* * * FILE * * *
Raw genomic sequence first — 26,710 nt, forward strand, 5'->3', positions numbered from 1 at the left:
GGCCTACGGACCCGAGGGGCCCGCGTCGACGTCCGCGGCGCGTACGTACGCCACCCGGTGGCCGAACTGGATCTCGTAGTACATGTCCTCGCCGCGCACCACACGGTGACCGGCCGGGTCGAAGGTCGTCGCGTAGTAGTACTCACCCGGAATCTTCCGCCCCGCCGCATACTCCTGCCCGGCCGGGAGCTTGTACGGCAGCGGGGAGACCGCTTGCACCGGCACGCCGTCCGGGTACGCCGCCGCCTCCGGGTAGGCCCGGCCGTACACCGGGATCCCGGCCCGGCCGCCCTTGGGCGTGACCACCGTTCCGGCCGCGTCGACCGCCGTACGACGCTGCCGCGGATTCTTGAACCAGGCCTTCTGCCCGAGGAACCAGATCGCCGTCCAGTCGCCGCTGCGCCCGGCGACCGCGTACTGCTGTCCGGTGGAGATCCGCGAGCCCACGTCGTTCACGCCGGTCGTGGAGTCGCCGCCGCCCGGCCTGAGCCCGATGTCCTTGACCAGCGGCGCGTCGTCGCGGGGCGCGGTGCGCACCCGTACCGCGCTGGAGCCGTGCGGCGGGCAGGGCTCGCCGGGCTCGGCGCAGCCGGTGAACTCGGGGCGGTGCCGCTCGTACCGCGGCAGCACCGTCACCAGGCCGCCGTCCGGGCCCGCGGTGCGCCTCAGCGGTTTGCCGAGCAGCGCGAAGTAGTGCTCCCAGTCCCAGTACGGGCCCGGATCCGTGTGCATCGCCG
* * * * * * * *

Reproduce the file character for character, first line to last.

Raw genomic sequence first — 26,710 nt, forward strand, 5'->3', positions numbered from 1 at the left:
GGCCTACGGACCCGAGGGGCCCGCGTCGACGTCCGCGGCGCGTACGTACGCCACCCGGTGGCCGAACTGGATCTCGTAGTACATGTCCTCGCCGCGCACCACACGGTGACCGGCCGGGTCGAAGGTCGTCGCGTAGTAGTACTCACCCGGAATCTTCCGCCCCGCCGCATACTCCTGCCCGGCCGGGAGCTTGTACGGCAGCGGGGAGACCGCTTGCACCGGCACGCCGTCCGGGTACGCCGCCGCCTCCGGGTAGGCCCGGCCGTACACCGGGATCCCGGCCCGGCCGCCCTTGGGCGTGACCACCGTTCCGGCCGCGTCGACCGCCGTACGACGCTGCCGCGGATTCTTGAACCAGGCCTTCTGCCCGAGGAACCAGATCGCCGTCCAGTCGCCGCTGCGCCCGGCGACCGCGTACTGCTGTCCGGTGGAGATCCGCGAGCCCACGTCGTTCACGCCGGTCGTGGAGTCGCCGCCGCCCGGCCTGAGCCCGATGTCCTTGACCAGCGGCGCGTCGTCGCGGGGCGCGGTGCGCACCCGTACCGCGCTGGAGCCGTGCGGCGGGCAGGGCTCGCCGGGCTCGGCGCAGCCGGTGAACTCGGGGCGGTGCCGCTCGTACCGCGGCAGCACCGTCACCAGGCCGCCGTCCGGGCCCGCGGTGCGCCTCAGCGGTTTGCCGAGCAGCGCGAAGTAGTGCTCCCAGTCCCAGTACGGGCCCGGATCCGTGTGCATCGCCG